The Oil Spill Is the Definitive Networked Catastrophe

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I feel like the current catastrophic oil spill in the Gulf of Mexico is establishing THE model for how we globally experience and respond to disasters.

Namely, we Twitter the hell out of them and map them with Google Earth. The government is no longer the bottleneck for disseminating large-scale catastrophic events. The emergency broadcast network has been crowdsourced. BAM. If only we could plug an oil well with tweets, we’d be sorted.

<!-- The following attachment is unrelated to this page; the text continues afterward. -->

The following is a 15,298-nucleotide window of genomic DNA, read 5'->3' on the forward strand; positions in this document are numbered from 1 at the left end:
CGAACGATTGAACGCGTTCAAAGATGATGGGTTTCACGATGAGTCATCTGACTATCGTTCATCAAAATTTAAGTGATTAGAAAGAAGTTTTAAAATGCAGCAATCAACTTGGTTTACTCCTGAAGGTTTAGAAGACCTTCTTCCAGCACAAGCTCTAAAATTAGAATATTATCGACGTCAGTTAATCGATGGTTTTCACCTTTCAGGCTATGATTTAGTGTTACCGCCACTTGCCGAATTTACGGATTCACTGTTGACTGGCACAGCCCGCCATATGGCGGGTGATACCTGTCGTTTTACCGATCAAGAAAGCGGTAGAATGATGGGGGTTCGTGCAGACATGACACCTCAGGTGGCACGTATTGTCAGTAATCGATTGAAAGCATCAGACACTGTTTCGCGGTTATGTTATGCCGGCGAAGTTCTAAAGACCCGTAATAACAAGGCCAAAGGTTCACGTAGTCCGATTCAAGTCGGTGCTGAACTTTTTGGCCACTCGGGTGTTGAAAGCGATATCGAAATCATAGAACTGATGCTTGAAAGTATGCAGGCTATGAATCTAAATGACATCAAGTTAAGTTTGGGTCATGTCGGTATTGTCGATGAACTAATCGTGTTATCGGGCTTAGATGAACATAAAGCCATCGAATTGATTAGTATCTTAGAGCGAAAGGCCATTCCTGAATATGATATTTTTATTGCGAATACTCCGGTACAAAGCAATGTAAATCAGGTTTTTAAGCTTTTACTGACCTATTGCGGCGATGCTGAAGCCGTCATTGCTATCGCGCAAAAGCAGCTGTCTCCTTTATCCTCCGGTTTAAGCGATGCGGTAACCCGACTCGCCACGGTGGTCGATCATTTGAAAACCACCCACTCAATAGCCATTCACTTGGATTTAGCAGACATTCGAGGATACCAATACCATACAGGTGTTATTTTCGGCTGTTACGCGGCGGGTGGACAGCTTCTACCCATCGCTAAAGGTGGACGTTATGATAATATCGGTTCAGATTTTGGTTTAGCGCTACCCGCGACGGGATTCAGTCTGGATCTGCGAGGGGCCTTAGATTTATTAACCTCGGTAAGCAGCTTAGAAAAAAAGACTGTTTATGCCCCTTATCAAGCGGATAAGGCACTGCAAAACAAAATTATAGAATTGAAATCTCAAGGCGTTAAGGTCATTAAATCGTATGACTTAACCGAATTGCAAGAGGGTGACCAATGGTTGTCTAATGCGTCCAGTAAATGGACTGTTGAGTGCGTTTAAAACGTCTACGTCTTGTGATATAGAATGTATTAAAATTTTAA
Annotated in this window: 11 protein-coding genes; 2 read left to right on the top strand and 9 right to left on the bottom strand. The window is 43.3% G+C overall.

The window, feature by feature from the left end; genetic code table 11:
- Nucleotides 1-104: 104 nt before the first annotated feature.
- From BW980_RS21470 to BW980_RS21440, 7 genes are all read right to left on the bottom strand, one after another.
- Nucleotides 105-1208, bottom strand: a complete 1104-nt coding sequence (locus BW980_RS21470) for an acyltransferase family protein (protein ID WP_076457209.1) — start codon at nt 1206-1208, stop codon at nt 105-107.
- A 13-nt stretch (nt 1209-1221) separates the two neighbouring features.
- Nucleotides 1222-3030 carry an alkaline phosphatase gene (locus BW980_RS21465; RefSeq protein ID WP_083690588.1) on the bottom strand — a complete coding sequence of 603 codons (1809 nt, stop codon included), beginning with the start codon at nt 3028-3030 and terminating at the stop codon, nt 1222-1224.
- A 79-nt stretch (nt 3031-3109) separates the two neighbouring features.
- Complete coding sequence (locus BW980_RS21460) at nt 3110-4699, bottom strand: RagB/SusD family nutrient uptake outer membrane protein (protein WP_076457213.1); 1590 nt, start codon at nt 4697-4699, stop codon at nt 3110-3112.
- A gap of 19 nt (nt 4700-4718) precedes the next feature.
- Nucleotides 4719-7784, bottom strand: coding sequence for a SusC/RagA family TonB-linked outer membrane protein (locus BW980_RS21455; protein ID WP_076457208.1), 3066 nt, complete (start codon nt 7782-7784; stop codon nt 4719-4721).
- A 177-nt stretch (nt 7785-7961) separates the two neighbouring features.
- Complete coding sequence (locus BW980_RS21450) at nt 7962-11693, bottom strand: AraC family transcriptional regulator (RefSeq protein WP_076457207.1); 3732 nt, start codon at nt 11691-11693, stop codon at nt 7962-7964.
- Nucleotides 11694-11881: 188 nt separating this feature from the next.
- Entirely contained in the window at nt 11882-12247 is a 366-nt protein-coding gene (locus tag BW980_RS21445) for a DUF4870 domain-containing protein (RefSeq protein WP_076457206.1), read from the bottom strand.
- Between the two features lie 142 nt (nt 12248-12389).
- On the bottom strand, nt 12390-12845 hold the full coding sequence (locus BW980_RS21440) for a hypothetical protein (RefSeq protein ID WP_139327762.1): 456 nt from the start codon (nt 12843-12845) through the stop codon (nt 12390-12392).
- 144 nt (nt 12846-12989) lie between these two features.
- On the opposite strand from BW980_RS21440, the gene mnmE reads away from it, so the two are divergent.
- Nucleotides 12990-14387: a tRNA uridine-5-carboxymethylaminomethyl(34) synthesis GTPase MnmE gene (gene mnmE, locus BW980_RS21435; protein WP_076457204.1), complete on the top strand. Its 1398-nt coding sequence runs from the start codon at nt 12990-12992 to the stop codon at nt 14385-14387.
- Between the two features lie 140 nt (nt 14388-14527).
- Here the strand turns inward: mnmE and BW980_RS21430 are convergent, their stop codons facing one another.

Then of course we cap them with dome technology reverse-engineered from Stephen King and the Simpsons Movie. I don’t know what James Cameron is waiting for, I fully expect him to fix this thing singlehandledly, and in 3D, but it will probably take him 10 years, and by then the oil slick will either have attained sentience and its own Twitter feed, or we’ll have moved on to the nuclear option:

Komsomoloskaya Pravda, the best-selling Russian daily,reports that in Soviet times such leaks were plugged with controlled nuclear blasts underground. The idea is simple, KP writes: “the underground explosion moves the rock, presses on it, and, in essence, squeezes the well’s channel.”

Easy peasy lemon squeezy. And bonus, this will create Godzilla.